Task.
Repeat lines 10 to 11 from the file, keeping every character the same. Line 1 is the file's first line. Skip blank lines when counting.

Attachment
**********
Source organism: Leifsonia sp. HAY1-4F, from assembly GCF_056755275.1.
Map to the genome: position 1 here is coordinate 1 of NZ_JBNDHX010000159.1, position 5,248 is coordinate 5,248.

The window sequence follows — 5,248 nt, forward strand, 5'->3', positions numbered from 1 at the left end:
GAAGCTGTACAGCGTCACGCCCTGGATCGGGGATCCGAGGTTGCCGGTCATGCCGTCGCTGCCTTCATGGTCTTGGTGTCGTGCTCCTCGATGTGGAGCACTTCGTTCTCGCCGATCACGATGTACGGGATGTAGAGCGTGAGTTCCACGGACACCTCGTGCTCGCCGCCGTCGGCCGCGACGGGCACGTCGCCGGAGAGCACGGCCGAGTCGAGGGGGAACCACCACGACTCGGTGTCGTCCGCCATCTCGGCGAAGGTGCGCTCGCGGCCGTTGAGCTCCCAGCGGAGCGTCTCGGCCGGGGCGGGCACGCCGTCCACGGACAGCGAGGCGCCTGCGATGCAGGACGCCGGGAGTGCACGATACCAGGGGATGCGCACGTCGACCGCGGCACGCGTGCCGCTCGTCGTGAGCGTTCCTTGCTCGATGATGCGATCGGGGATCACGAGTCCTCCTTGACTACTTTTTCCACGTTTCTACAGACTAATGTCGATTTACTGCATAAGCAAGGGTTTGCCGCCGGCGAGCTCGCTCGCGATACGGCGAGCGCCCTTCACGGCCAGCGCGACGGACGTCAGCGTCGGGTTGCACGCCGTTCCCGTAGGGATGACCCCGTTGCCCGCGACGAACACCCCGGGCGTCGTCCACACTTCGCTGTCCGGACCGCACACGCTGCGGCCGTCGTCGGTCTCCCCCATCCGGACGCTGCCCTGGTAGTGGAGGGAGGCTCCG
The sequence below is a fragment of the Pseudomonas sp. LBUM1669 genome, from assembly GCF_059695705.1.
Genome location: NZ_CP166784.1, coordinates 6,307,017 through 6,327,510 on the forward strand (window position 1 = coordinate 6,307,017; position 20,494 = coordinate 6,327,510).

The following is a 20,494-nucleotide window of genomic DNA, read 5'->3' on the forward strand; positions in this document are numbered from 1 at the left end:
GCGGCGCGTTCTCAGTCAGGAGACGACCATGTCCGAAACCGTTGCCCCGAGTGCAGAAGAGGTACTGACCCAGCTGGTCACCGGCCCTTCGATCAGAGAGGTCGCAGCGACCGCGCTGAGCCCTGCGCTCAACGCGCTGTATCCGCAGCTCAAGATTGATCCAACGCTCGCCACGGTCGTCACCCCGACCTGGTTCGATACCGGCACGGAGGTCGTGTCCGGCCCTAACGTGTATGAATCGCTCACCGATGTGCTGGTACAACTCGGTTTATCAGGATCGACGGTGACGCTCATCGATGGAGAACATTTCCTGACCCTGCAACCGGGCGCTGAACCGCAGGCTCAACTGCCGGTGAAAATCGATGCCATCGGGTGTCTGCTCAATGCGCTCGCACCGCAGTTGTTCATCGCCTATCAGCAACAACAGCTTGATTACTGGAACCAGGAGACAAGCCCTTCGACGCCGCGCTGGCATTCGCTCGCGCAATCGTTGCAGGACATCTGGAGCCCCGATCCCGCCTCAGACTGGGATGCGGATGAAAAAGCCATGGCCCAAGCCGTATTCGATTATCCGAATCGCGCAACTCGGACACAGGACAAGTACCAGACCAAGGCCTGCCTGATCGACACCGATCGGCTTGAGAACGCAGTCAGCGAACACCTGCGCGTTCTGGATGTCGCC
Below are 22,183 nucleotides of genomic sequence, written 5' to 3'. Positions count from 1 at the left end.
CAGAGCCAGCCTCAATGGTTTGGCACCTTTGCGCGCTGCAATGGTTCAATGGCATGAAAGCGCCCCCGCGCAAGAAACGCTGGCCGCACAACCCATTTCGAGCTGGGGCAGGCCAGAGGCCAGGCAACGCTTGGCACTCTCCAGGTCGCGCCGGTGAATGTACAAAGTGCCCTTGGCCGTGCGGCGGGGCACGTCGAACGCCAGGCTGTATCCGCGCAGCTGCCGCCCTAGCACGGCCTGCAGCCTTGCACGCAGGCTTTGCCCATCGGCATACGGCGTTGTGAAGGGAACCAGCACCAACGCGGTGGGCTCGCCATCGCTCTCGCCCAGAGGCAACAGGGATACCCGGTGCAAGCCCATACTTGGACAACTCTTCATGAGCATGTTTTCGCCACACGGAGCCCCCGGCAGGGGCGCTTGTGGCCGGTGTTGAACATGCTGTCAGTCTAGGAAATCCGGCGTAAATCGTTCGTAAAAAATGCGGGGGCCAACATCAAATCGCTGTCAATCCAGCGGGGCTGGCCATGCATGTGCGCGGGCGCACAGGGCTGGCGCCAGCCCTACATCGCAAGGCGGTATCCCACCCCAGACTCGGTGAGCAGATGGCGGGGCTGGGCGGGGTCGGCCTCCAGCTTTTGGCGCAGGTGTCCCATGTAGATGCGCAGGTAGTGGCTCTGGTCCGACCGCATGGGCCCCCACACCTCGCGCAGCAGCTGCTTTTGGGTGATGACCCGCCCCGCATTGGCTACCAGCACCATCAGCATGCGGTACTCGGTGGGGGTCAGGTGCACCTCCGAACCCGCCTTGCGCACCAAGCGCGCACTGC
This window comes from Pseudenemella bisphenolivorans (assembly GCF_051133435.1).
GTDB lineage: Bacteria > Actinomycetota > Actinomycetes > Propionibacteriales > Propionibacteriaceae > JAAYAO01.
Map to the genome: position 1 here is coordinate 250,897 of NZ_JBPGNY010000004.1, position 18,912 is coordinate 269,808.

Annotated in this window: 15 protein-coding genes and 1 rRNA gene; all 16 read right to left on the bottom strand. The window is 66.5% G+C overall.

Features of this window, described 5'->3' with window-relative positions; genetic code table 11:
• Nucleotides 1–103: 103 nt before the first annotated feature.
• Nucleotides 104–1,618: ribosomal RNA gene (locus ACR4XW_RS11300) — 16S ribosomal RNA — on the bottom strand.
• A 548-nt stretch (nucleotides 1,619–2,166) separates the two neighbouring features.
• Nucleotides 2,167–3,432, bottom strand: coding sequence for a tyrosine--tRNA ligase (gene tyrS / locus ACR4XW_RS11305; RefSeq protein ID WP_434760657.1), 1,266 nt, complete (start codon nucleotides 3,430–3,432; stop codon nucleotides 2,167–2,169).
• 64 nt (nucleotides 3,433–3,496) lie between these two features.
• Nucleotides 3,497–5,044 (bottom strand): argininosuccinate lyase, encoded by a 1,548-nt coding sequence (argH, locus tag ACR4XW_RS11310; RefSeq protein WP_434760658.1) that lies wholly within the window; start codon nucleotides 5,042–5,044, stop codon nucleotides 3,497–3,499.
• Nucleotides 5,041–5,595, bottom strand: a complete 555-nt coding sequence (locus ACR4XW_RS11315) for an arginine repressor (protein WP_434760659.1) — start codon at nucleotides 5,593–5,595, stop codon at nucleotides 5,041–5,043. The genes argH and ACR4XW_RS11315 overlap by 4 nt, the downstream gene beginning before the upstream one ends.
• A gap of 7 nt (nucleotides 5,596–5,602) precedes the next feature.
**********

CAGAGCCAGCCTCAATGGTTTGGCACCTTTGCGCGCTGCAATGGTTCAATGGCATGAAAGCGCCCCCGCGCAAGAAACGCTGGCCGCACAACCCATTTCGAGCTGGGGCAGGCCAGAGGCCAGGCAACGCTTGGCACTCTCCAGGTCGCGCCGGTGAATGTACAAAGTGCCCTTGGCCGTGCGGCGGGGCACGTCGAACGCCAGGCTGTATCCGCGCAGCTGCCGCCCTAGCACGGCCTGCAGCCTTGCACGCAGGCTTTGCCCATCGGCATACGGCGTTGTGAAGGGAACCAGCACCAACGCGGTGGGCTCGCCATCGCTCTCGCCCAGAGGCAACAGGGATACCCGGTGCAAGCCCATACTTGGACAACTCTTCATGAGCATGTTTTCGCCACACGGAGCCCCCGGCAGGGGCGCTTGTGGCCGGTGTTGAACATGCTGTCAGTCTAGGAAATCCGGCGTAAATCGTTCGTAAAAAATGCGGGGGCCAACATCAAATCGCTGTCAATCCAGCGGGGCTGGCCATGCATGTGCGCGGGCGCACAGGGCTGGCGCCAGCCCTACATCGCAAGGCGGTATCCCACCCCAGACTCGGTGAGCAGATGGCGGGGCTGGGCGGGGTCGGCCTCCAGCTTTTGGCGCAGGTGTCCCATGTAGATGCGCAGGTAGTGGCTCTGGTCCGACCGCATGGGCCCCCACACCTCGCGCAGCAGCTGCTTTTGGGTGATGACCCGCCCCGCATTGGCTACCAGCACCATCAGCATGCGGTACTCGGTGGGGGTCAGGTGCACCTCCGAACCCGCCTTGCGCACCAAGCGCGCACTGC
This window comes from Pseudenemella bisphenolivorans (assembly GCF_051133435.1).